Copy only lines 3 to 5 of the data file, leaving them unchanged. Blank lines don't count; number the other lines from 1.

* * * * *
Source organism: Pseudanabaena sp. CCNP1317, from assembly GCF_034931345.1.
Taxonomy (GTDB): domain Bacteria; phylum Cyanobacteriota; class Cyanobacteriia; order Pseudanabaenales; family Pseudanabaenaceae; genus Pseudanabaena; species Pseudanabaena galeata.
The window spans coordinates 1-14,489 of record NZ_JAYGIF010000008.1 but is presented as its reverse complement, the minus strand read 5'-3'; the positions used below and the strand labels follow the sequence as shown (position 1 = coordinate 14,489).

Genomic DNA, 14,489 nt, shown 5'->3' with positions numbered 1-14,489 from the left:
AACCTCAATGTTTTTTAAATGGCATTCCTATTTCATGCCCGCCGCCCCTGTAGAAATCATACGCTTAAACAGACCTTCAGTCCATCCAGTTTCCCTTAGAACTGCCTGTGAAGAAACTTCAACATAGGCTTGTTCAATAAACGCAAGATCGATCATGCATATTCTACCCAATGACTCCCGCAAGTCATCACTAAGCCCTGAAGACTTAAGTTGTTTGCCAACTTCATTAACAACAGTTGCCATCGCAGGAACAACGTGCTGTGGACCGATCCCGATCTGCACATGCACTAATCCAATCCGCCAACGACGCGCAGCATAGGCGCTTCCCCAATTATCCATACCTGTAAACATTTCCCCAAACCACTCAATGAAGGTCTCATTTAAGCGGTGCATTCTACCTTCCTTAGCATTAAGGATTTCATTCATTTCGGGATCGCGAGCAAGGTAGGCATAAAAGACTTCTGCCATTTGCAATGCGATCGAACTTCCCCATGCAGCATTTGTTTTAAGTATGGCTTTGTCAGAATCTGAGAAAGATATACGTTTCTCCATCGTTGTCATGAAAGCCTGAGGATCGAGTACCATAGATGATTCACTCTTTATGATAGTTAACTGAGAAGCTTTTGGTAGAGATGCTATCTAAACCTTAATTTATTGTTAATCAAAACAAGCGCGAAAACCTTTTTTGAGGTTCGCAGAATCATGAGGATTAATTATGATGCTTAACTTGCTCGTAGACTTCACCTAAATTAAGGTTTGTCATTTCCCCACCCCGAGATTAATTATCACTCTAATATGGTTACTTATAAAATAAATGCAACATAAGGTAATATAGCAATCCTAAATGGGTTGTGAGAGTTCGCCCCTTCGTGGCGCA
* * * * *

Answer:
The window spans coordinates 1-14,489 of record NZ_JAYGIF010000008.1 but is presented as its reverse complement, the minus strand read 5'-3'; the positions used below and the strand labels follow the sequence as shown (position 1 = coordinate 14,489).

Genomic DNA, 14,489 nt, shown 5'->3' with positions numbered 1-14,489 from the left:
AACCTCAATGTTTTTTAAATGGCATTCCTATTTCATGCCCGCCGCCCCTGTAGAAATCATACGCTTAAACAGACCTTCAGTCCATCCAGTTTCCCTTAGAACTGCCTGTGAAGAAACTTCAACATAGGCTTGTTCAATAAACGCAAGATCGATCATGCATATTCTACCCAATGACTCCCGCAAGTCATCACTAAGCCCTGAAGACTTAAGTTGTTTGCCAACTTCATTAACAACAGTTGCCATCGCAGGAACAACGTGCTGTGGACCGATCCCGATCTGCACATGCACTAATCCAATCCGCCAACGACGCGCAGCATAGGCGCTTCCCCAATTATCCATACCTGTAAACATTTCCCCAAACCACTCAATGAAGGTCTCATTTAAGCGGTGCATTCTACCTTCCTTAGCATTAAGGATTTCATTCATTTCGGGATCGCGAGCAAGGTAGGCATAAAAGACTTCTGCCATTTGCAATGCGATCGAACTTCCCCATGCAGCATTTGTTTTAAGTATGGCTTTGTCAGAATCTGAGAAAGATATACGTTTCTCCATCGTTGTCATGAAAGCCTGAGGATCGAGTACCATAGATGATTCACTCTTTATGATAGTTAACTGAGAAGCTTTTGGTAGAGATGCTATCTAAACCTTAATTTATTGTTAATCAAAACAAGCGCGAAAACCTTTTTTGAGGTTCGCAGAATCATGAGGATTAATTATGATGCTTAACTTGCTCGTAGACTTCACCTAAATTAAGGTTTGTCATTTCCCCACCCCGAGATTAATTATCACTCTAATATGGTTACTTATAAAATAAATGCAACATAAGGTAATATAGCAATCCTAAATGGGTTGTGAGAGTTCGCCCCTTCGTGGCGCA